I could have easily went WAY overboard with the “recreational drugs.”  The thing that saved me from becoming a hardcore druggie was I hated the whole routine of “scoring” drugs. That whole stupid dance involving sketchy people and sketchy scenes.  Plus cops.  I figured it was simpler to just go down to  7-11 and buy a damn 40.  Ha ha.   Even the word “scoring” had sleazy connotations to me.  This sleazy quasi-sexual overtone.  Like you’re trying to score with a chick at a bar or something.

One of the worst things about getting into crack or meth — aside from the obvious toxic nature of those substances — is that you suddenly find yourself in the middle of all these “social scenes” with people who are even more fucked up than you are.

One of my favorite writers, Charles Bukowski, wrote often about alcohol.  While Bukowski always maintained a bit of a romantic idea about himself and his life (no matter how sordid it sometimes got) I don’t think you could accuse him of romanticizing his drinking.  Bukowski ruthlessly wrote about  the truth of his alcoholism, both positive and negative.  With Bukowski, you certainly knew what was in store for you when you went down that path, that’s for sure.  Which is all you can really ask of a writer.  One of his most harrowing (and hilarious, in a gallow’s humor way) stories was about when he blew a big hole in his stomach from drinking all that rot-gut, was spitting up blood and came just about as close to dying as you can come.   They threw him in the basement of the charity ward hospital, basically to die.  But somehow Bukowski pulled through.  When they were releasing him from the hospital, the doctor told him: “If you have one more drink you’ll be a dead man.”  Bukowski was so freaked out about that, he went into the first bar he passed and bought himself a drink. The bastard went on to live another 30 years.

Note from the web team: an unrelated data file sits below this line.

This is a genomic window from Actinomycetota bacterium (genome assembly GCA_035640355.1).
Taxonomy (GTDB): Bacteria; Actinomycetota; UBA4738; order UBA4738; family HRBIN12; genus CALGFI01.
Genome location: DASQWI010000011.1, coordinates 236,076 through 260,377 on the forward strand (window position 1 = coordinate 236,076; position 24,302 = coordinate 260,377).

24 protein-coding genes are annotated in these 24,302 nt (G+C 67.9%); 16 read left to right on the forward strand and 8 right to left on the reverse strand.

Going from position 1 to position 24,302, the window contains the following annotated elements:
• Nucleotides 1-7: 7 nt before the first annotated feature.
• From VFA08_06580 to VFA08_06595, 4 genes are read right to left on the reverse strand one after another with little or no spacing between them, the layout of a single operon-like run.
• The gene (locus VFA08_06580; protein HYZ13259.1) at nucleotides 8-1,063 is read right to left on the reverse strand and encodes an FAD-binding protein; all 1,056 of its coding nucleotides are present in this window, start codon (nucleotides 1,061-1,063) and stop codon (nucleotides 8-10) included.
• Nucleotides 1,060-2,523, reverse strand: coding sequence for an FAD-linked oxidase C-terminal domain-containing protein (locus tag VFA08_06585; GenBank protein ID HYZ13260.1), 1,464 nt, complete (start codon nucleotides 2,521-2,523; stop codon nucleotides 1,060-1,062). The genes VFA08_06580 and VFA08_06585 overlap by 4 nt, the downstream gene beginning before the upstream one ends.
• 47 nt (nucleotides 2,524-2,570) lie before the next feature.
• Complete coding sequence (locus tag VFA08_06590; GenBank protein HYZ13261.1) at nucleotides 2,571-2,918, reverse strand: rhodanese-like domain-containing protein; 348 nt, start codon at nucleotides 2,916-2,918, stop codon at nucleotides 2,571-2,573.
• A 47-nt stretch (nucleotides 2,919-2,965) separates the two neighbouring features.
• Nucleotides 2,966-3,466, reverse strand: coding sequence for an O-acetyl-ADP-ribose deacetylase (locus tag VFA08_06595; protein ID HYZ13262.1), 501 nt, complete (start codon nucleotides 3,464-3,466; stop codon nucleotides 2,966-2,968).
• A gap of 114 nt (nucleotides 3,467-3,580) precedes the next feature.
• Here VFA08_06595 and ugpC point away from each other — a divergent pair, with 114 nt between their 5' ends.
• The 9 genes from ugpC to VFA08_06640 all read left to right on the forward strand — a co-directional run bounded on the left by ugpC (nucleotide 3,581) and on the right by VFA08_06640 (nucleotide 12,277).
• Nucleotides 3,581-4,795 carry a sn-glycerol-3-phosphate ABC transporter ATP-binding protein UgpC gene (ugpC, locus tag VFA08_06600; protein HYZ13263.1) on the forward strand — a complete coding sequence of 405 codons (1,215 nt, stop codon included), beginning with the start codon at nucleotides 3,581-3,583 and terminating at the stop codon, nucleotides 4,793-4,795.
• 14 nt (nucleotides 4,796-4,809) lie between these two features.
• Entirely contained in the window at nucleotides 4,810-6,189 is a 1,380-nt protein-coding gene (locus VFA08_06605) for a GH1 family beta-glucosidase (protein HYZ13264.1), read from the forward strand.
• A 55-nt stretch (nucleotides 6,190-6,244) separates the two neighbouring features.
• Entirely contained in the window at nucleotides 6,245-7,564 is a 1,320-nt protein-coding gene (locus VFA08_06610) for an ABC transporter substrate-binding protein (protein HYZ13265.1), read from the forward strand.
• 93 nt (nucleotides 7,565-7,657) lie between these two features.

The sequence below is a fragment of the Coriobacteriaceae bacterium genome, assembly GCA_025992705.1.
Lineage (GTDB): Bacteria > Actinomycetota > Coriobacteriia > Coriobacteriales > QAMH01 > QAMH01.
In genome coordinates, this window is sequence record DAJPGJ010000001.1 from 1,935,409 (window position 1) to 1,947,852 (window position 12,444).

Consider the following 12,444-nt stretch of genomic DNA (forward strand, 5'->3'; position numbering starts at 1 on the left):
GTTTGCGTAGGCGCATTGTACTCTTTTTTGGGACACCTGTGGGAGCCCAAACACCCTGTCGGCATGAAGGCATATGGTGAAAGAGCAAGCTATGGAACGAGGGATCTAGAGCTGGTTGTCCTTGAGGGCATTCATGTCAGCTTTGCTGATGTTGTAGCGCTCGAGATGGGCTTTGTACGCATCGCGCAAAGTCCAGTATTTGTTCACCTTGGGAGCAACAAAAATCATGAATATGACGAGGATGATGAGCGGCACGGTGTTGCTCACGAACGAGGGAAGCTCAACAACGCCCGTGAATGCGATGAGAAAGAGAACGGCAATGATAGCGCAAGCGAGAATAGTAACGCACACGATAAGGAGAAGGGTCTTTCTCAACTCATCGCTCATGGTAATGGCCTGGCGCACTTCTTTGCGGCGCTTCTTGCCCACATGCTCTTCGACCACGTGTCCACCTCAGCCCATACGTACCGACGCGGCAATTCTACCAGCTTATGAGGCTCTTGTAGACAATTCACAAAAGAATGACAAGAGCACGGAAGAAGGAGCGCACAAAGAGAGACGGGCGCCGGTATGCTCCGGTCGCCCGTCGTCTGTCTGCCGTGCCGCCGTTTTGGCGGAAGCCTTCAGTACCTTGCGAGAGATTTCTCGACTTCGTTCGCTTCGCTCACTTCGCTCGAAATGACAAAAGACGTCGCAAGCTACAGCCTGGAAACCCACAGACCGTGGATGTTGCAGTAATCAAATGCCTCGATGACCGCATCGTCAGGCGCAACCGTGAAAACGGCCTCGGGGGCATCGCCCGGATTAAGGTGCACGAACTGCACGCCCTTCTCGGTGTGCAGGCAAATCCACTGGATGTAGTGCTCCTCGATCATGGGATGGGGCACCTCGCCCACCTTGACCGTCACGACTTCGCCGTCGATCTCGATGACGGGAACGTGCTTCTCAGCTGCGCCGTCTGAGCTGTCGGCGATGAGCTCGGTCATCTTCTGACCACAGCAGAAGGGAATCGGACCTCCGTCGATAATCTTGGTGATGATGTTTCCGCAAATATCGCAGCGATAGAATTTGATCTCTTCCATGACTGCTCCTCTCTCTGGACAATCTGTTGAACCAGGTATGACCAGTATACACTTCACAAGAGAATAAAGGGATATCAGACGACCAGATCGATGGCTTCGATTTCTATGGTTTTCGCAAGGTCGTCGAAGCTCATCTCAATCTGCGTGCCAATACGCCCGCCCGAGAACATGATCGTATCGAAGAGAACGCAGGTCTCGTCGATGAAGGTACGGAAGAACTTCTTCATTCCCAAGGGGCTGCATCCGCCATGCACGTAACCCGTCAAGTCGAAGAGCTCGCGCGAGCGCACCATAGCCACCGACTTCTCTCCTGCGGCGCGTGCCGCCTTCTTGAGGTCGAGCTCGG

The cartoonist, R. Crumb, described Bukowski as “a difficult guy to hang out with in person.  When he was in social situations  he desperately wanted to numb himself with alcohol.  He was very uncomfortable around people; a very solitary guy, basically.”

That would probably describe me, too.  I guess the beguiling thing about most drugs and alchohol is that they often work in the short term, but rarely in the long term.

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10 Comments »

  1. Bukoski was so good at spinning the myth of his life. Truth is, after he got out of the hospital he moved in with his parents and quit drinking altogether for 5 years. Didn’t start drinking again until he was able to support himself on his writing. He primarily drank wine (occational whiskey), worked out, & took lots of vitamins.

    Comment by Jon — May 19, 2014 @ 11:07 pm | Reply

  2. Its been awhile since I’ve read a Bukwoski bio. And its important to note his work is FICTION. But I think you may be wrong. Bukowski went into the hospital in 1954, And in 1955 he married Barbara Frye a very rich woman who he sort of lived off of for two years. Mom died a year after I thibnk

    Comment by Ace Backwords — May 19, 2014 @ 11:20 pm | Reply

    • I do know that his “Factotum” fiction was largly based on that 10 year run of suicidal drinking, but that after he got out of the hospital he did largely clean up his act. I do enjoy videos of his readings. He would show up sober, get so uncomfortable at having to be in front of all those people, start pounding down beers to calm his nerves, gag, puke, on the way to the stage.

      Comment by Jon — May 19, 2014 @ 11:39 pm | Reply